Or how about when the lead and his significant other, played by an actress who remarkably resembles a good friend of mine from high school, talk about her retaliating over something? That something remains vague and ill-defined, so the entire sequence is just confusing. To be fair, there are probably audience members out there who will find this dialogue compelling and want to join these characters on their meandering journey to nowhere (seriously, these characters end in the same spot they began).
If they can hear it, that is. See, the reason this lady is mad (?) might’ve been mentioned, but all that is heard are the birds’ squawks and the rushing wind. The ambient noises overtake the characters’ speech, so it is impossible to hear what is being said. Sadly, this isn’t a one-off, intentional moment as the sound mixing is potentially the worst I have ever heard in any movie. I watched several scenes more than once, with my ear directly against the speaker to be able to hear the dialogue. That was mostly a futile experience, as it did not help decipher what was going on.
If Drug Train were well-directed, maybe these other shortcomings could be overlooked for a flawed recommendation, but that is not the case. The camera is either uncomfortably, awkwardly close to the actor(s), or so far away it is confusing. Going back to that aviary scene: the couple is on a bench just left of center, and to the right is a bird on a tree branch or some such. What’s dead center of frame, the thing the eye is naturally drawn to? An empty walkway with nothing happening. A friend of theirs or an employee never comes down the aisle. The framing is this appalling throughout.
“…the sound mixing is potentially the worst I have ever heard…”
Did you notice the lack of character names? That is because such trivialities are not of concern here. Seriously, the lead actor’s name is not said until the movie has less than 10-minutes left (or every other time got drowned out by the ambient noises). His name is Alberto, I think. Co-writer Alden Doyle plays him, I think. Sadly, there’s no IMDb page, and the closing credits just list the actors, not their characters’ names. This might be 100% incorrect, but that it is this hard to figure out who is who just proves how unmemorable the whole affair is.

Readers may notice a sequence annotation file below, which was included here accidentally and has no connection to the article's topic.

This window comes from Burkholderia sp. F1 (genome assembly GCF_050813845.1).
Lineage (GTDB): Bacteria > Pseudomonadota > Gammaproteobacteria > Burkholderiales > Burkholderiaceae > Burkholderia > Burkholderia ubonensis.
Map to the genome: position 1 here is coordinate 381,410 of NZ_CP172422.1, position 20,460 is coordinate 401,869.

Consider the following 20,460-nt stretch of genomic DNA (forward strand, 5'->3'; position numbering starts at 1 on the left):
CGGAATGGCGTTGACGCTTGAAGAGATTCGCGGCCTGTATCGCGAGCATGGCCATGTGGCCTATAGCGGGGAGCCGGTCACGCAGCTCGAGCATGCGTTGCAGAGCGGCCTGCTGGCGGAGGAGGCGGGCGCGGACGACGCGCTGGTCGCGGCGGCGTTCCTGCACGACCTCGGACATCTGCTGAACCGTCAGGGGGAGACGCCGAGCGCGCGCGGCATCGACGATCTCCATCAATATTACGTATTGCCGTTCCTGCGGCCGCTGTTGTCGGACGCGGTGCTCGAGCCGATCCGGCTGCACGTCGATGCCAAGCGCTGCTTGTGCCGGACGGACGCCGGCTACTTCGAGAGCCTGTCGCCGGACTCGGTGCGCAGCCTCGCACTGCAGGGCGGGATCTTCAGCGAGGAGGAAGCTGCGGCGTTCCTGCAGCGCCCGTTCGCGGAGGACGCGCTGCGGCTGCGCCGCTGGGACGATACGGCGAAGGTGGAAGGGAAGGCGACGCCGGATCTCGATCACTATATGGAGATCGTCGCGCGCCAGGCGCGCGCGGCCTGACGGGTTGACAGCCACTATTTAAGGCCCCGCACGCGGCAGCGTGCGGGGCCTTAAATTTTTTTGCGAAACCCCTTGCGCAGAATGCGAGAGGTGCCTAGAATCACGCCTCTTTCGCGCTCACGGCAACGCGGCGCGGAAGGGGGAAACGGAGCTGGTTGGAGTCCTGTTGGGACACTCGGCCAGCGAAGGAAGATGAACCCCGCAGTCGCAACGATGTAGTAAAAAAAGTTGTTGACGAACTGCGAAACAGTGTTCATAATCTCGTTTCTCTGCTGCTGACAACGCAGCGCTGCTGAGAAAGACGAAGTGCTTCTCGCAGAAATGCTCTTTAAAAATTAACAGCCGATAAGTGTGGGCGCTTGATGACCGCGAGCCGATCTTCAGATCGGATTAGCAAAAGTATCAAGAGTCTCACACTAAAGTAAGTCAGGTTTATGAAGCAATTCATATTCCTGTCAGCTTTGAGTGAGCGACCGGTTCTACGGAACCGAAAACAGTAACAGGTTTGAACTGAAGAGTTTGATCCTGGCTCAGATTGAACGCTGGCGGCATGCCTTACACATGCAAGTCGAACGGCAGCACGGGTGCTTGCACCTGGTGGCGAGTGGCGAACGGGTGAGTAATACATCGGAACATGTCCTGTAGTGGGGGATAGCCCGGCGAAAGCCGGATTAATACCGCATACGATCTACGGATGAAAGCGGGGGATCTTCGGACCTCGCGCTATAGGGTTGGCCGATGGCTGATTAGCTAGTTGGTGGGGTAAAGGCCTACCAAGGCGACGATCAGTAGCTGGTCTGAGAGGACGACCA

Even worse, despite all the touting of the style and the actors’ freedom, the performances are not very good. Doyle (if he is the lead) is not charismatic enough to command the viewer’s attention during the long stretches of less-than-nothing that happens for the far too long 87-minute runtime. Whoever plays the significant other (again, character name is unknown, and the closing credits are useless) is pretty good and the lead’s best friend, at the end (after the dreadful “okay” conversation), does a commendable job at being genuinely concerned for his friend. But, they are it. The other, roughly half a dozen people that are encountered regularly, don’t feel authentic. However, this might have less to do with the actors and more with the slipshod direction and everyone being unsure of where the story is meant to go.
What is the point of Drug Train? Nobody changes or learns anything. The cinematography is awful, with shaky handheld camera footage being inserted seemingly at random. Add in the piss-poor framing and the disgraceful sound mix, and you’re left with a technically deficient film. Sadly, the dialogue and the acting, the thing the filmmaker is touting as being special about his movie, don’t fair much better, as most of the actors are stilted and the dialogue is pointless; it’s not funny enough to be memorable and is not focused enough to be deep.
Reportedly, the production of Drug Train cost Alden Doyle and Bajin Karim their friendship. As hard as it might be to tell, that would be a far more engaging and urgent story, as it would have stakes. As it stands, Drug Train offers up nothing whatsoever.
"…these characters end in the same spot they began."